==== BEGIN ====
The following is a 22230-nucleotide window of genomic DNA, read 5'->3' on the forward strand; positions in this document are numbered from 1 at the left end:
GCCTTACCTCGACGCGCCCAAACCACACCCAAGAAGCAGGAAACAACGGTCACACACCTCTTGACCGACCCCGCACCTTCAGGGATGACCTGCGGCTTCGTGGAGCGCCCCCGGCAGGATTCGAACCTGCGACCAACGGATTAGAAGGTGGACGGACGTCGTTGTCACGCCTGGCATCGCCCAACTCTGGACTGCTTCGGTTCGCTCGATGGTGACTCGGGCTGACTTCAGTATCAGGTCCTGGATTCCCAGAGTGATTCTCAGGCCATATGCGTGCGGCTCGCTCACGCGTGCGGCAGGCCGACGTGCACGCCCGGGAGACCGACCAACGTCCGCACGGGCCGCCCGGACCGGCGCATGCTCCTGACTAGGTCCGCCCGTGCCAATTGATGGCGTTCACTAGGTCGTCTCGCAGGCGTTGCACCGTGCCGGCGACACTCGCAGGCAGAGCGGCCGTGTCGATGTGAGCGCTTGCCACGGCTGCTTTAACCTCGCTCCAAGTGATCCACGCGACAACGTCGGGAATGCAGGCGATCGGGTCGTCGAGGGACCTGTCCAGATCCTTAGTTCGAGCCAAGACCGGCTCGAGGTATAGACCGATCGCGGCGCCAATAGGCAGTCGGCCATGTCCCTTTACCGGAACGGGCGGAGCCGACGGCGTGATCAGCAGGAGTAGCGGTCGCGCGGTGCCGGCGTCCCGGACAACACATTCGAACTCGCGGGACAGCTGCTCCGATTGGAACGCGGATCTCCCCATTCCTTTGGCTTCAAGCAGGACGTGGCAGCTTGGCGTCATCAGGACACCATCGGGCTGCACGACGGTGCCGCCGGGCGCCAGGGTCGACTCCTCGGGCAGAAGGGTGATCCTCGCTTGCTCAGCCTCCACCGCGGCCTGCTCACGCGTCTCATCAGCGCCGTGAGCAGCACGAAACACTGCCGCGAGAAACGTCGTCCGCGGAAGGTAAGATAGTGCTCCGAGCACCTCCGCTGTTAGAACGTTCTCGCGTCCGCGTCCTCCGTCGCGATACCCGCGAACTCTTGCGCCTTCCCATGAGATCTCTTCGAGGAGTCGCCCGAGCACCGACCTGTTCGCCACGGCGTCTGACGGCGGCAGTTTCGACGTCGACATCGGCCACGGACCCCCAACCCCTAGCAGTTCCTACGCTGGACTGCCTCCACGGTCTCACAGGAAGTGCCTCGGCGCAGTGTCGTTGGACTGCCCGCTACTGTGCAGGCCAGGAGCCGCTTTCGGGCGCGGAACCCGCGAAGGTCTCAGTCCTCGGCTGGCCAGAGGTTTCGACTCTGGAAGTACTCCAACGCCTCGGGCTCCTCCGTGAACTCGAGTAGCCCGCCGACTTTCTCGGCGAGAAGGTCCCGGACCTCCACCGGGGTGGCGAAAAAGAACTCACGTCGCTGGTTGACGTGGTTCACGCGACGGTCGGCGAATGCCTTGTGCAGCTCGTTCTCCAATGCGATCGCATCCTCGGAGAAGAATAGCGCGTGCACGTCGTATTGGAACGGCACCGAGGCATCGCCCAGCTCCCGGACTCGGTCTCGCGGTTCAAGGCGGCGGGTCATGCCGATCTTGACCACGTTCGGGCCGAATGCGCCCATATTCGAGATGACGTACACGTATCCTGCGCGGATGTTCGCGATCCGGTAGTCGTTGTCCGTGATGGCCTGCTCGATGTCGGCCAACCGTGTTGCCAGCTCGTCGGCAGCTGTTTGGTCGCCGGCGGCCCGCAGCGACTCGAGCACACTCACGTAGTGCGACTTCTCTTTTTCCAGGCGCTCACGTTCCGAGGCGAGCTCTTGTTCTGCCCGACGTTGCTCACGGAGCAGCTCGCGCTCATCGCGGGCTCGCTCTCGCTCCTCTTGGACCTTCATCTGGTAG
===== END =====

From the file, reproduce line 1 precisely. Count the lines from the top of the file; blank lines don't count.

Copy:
The following is a 22230-nucleotide window of genomic DNA, read 5'->3' on the forward strand; positions in this document are numbered from 1 at the left end: